Range after range, peak after peak of mountains and red craggy outcrops. Beautiful white trunked ghost gums and river red gums, standing proudly alongside long dry creek beds. Namatjira’s inspiration was all around us; indeed, this was like stepping straight into one of his paintings.
An unexpected highlight for us was Tnorala (or Gosse Bluff), about 200km west of Alice Springs. This sacred site for the Aboriginal traditional owners also holds scientific significance as the site where a comet or asteroid crashed to Earth, over 140 million years ago. The crater left in its wake is about 5km in diameter, and the violent impact on the surrounding environment is clearly visible.
The image below depicts the Gosse Bluff crater from Tylers Pass Lookout, more than 21 km in the distance.
We didn’t realise as we were driving closer to Gosse Bluff that we were actually driving through the crater walls and inside the crater.
The road between Gosse Bluff and Alice Springs follows in the shadow of the West MacDonnell Ranges, which are broken by many gorges, large gaps and water holes, including Standley Chasm and Simpsons Gap. The famous Larapinta (hiking) Trail also traverses this scenic region.
We stopped to check out Ormiston Gorge, which was resplendent with red rock and white-trunked gum trees, and even a little water in the water hole.
Next stop was the Ochre Pits, with its huge cliffs of colourful ochre.
Then on to the Ellery Creek Big Hole – but nobody was braving the chilly water today!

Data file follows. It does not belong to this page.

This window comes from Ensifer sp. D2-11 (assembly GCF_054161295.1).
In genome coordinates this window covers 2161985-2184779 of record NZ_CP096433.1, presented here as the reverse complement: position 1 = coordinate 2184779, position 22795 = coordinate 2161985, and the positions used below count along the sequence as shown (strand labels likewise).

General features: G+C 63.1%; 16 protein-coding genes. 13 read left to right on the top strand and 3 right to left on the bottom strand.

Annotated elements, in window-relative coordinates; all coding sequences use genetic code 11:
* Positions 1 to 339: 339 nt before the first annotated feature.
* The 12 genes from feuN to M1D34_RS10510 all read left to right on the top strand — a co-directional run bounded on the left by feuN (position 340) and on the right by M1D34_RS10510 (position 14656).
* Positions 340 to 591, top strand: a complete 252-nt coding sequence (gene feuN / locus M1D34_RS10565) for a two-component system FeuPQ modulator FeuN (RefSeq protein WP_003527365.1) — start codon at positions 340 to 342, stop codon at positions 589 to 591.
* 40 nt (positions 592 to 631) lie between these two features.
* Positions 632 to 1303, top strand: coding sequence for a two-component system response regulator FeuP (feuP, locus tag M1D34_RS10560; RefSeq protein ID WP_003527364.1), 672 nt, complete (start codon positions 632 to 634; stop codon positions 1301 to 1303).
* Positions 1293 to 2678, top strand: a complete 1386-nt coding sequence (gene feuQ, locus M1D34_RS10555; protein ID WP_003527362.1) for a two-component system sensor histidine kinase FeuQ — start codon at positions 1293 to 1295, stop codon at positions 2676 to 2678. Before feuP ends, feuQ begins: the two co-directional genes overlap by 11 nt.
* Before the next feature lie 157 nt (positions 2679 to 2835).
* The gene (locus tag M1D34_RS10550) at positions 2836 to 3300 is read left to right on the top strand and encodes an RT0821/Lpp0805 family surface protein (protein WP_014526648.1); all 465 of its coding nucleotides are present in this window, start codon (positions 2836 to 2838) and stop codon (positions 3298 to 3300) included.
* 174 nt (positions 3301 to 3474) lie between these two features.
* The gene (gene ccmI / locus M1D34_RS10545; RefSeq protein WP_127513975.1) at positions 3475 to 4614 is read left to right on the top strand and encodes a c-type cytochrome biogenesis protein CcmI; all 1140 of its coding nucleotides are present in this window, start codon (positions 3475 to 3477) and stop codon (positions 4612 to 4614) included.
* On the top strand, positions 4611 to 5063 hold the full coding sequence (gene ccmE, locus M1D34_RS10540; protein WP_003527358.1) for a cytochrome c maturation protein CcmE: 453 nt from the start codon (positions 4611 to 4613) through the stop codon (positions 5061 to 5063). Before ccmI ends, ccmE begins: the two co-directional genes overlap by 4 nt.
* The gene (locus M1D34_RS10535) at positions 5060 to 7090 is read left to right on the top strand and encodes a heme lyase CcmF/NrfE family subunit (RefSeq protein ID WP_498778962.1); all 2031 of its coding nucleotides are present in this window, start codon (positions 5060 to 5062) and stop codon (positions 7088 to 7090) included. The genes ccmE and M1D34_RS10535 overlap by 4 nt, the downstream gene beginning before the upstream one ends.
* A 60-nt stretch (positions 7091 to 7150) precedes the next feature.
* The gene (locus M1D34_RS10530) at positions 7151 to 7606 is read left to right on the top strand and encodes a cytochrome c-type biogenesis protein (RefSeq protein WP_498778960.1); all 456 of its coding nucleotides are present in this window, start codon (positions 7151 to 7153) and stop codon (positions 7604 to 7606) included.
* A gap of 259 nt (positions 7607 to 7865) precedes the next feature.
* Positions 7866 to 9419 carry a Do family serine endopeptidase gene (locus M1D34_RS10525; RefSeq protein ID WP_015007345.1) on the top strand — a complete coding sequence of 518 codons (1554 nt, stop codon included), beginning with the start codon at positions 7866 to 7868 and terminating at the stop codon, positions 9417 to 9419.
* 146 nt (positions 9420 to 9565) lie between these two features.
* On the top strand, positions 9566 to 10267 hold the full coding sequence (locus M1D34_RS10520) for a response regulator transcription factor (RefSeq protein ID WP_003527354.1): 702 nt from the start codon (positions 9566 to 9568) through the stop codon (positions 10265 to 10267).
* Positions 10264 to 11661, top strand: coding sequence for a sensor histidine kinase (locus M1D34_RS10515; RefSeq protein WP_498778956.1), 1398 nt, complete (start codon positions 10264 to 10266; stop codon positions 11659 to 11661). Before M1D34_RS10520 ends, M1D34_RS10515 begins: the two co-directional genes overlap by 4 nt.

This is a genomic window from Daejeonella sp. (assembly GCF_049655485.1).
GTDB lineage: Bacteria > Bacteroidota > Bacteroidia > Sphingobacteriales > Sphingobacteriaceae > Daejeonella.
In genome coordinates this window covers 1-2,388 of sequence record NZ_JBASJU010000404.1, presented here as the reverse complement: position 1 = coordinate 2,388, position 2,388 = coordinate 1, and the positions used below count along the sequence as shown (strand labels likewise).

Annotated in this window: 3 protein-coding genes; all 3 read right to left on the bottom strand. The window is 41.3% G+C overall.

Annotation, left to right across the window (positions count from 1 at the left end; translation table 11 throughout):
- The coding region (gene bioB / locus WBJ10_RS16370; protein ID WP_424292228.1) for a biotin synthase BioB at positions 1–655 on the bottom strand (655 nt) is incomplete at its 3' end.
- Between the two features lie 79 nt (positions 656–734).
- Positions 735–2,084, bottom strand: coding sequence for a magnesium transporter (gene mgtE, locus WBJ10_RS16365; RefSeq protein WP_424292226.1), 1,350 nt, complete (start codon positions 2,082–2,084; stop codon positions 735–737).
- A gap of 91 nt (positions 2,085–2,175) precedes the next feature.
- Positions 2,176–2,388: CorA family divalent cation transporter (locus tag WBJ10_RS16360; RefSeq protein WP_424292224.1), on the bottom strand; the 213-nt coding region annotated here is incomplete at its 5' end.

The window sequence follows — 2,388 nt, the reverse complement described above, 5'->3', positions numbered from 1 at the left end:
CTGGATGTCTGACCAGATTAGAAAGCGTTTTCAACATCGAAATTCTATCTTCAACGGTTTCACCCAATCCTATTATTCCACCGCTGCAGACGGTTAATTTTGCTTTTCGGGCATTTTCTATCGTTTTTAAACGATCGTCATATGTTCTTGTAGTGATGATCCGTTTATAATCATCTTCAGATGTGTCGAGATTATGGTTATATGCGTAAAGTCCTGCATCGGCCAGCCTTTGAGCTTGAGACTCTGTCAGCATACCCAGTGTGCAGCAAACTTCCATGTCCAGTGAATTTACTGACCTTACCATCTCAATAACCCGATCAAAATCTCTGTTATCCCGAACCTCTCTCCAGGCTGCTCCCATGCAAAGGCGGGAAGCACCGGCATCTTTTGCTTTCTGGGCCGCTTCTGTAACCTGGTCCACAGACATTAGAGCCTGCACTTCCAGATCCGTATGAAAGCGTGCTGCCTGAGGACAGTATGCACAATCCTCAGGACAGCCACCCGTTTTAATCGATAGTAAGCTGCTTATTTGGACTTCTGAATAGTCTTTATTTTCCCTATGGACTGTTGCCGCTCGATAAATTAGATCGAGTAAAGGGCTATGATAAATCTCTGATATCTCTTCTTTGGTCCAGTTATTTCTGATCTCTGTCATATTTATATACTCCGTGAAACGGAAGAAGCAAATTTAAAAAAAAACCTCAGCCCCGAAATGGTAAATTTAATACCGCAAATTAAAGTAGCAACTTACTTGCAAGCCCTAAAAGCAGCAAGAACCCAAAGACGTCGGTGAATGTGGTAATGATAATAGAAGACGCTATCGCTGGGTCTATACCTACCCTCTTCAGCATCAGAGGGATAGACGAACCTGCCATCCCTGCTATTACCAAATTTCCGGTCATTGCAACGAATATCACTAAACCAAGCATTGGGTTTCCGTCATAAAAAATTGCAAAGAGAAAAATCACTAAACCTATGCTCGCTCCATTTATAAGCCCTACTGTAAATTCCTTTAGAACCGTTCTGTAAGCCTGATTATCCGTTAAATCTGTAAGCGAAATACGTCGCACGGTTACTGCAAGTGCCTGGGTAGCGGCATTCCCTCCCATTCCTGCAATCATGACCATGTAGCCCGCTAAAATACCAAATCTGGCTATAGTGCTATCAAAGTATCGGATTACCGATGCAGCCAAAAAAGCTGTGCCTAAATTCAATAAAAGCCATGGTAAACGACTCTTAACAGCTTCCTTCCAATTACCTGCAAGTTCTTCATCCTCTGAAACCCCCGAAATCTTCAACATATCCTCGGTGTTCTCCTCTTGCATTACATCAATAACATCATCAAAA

The landscape was dominated by Mount Sonder, one of the largest mountains in the Northern Territory.
We actually visited Simpsons Gap twice over separate days, as our first attempt was quite late in the afternoon, and the high rock walls cast long shadows over the area. Next time we arrived in the early afternoon to enjoy the rich red colours.
Standley Chasm is also best viewed around midday, when the sun shines brightest on the rock. The scale was immense – if you look hard, you might just see the people standing at the far end of the chasm.
Sadly, bushfires in January 2019 burned through about 100km of land throughout the West MacDonnell Ranges, including through many of the iconic landmarks. The images below are from Standley Chasm, where we had also planned to hike part of the Larapinta Trail, to take in the high views. However, after seeing the impact of the fire on the vegetation and the extent of the black ash, we decided against the hike. (For more information on the devastating fire, see: https://www.australiangeographic.com.au/topics/science-environment/2019/03/the-summer-bushfire-you-heard-nothing-about/ )